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Missed the starting gun! Wage compression and the rise of the Swedish model in the labour market

Artikel i vetenskaplig tidskrift
Författare Joacim Waara
Svante Prado
Publicerad i Scandinavian Economic History Review
Volym 66
Nummer/häfte 1
Sidor 34–53
ISSN 0358-5522
Publiceringsår 2018
Publicerad vid Institutionen för ekonomi och samhälle, Ekonomisk historia
Sidor 34–53
Språk en
Länkar https://doi.org/10.1080/03585522.20...
Ämnesord wage compression, labour market institutions, Swedish model, solidaristic wage policy, World War II
Ämneskategorier Ekonomisk historia

Sammanfattning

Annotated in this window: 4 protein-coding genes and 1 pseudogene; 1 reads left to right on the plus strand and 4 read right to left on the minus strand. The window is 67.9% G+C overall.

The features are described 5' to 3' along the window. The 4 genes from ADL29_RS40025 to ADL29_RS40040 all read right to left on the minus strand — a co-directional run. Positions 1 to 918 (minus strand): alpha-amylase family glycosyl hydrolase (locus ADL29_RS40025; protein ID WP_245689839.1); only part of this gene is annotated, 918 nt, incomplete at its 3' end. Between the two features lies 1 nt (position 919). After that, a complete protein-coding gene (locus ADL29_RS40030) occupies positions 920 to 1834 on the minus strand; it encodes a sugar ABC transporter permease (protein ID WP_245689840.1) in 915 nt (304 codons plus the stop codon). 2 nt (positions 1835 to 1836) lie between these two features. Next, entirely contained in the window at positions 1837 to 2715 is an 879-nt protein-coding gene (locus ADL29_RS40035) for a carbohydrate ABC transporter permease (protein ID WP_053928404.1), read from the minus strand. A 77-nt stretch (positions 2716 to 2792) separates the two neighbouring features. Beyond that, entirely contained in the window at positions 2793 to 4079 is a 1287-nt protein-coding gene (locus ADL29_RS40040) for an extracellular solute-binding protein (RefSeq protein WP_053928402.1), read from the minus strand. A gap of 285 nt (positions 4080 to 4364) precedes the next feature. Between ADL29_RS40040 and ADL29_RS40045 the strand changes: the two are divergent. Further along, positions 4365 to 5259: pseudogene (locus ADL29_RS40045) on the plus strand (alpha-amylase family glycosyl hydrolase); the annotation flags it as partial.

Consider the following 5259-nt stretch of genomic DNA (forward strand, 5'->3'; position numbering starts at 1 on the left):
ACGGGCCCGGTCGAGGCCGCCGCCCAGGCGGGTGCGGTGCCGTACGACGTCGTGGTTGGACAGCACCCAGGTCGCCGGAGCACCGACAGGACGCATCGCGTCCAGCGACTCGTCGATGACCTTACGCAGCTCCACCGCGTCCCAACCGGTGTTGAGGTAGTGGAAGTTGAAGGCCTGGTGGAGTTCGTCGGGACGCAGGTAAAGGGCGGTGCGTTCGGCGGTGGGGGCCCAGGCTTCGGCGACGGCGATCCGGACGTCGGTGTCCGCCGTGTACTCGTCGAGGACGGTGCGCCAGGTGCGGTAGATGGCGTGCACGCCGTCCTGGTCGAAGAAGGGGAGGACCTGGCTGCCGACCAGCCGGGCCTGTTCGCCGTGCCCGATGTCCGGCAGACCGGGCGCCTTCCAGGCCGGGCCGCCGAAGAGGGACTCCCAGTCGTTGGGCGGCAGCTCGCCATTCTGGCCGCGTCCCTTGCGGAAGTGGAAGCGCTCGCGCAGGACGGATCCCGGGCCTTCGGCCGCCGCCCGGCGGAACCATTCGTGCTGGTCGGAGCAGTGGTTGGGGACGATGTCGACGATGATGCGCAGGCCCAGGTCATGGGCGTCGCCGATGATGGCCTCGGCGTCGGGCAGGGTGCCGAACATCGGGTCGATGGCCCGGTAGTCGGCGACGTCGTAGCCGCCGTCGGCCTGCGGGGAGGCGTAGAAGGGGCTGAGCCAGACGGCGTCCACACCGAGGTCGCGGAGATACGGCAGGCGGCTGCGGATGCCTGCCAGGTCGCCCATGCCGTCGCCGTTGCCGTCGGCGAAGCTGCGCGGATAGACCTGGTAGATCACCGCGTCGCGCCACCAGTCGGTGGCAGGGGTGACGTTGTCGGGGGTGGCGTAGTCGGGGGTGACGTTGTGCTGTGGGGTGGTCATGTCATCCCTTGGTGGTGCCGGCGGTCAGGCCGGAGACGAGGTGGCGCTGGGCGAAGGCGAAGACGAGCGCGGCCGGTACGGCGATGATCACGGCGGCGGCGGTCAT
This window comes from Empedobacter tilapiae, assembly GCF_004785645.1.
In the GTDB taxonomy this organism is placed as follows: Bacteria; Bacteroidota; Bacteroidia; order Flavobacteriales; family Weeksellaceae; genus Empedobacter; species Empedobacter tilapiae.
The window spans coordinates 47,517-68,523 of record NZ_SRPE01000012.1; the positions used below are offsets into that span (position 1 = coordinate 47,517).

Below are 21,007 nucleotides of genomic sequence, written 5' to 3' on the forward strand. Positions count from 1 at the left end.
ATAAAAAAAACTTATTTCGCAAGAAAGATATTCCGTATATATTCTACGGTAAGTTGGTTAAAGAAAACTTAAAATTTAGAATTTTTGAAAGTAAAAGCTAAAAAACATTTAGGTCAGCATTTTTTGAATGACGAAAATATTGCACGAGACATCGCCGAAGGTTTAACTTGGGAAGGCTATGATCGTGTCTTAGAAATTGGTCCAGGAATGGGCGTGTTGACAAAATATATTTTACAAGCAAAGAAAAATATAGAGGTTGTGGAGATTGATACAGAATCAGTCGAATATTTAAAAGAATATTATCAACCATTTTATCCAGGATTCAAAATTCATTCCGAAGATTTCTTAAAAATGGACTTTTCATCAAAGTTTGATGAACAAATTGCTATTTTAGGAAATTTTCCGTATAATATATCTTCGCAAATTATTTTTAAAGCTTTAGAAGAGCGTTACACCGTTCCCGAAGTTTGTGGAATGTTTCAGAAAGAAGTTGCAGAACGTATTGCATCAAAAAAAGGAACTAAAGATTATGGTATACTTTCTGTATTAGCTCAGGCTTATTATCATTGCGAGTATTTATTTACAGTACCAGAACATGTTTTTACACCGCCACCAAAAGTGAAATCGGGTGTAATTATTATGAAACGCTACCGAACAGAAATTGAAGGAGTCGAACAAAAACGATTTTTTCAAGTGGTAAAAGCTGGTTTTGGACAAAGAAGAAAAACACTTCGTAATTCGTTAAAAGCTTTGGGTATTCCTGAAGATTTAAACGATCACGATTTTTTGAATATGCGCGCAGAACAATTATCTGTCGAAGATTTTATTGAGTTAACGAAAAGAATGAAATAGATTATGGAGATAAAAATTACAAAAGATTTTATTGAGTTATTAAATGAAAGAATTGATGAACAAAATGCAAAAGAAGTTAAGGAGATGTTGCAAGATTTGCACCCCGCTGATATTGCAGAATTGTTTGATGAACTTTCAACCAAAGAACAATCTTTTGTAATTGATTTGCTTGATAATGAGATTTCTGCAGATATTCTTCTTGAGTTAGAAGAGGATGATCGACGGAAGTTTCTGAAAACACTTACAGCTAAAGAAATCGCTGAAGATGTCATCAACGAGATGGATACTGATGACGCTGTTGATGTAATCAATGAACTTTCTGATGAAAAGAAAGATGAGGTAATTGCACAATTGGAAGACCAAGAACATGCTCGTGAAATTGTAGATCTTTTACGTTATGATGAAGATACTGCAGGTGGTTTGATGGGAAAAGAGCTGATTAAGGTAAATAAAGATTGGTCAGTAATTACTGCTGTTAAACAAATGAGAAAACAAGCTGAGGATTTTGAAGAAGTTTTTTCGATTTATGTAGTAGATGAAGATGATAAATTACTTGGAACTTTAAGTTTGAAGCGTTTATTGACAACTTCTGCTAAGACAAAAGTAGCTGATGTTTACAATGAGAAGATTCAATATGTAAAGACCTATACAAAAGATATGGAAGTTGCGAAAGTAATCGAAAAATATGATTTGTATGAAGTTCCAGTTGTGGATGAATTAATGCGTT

A central aspect of the Swedish model was the labour market, distinguished by an egalitarian wage structure and by the particular configuration of two institutions: a centralised wage bargaining that followed upon the Saltsjöbad Agreement in 1938 and the solidaristic wage policy implemented in 1956. The literature argues that these institutions produced an outstanding compression of the wage structure from the late 1960s onwards. In contrast, we argue that this narrow post-World War II focus overlooks the historical dimension of the wage structure. The evidence presented here shows that a compression of the wage structure occurred in the late 1930s and 1940s. Previous research attributes this early episode of compression to market factors. In public investigations and periodicals of the 1940s, however, contemporary observers reckoned that special agreements between SAF and LO during World War II caused wage convergence. These agreements anticipated the solidaristic wage policy of the 1950s. We subject the market factor view to a statistical test and show its explanatory insufficiency. We thereby corroborate the contemporaries’ view and conclude that the coexistence of the centralised agreements, the solidaristic wage policy, and wage convergence configured the rise of the Swedish model during World War II.

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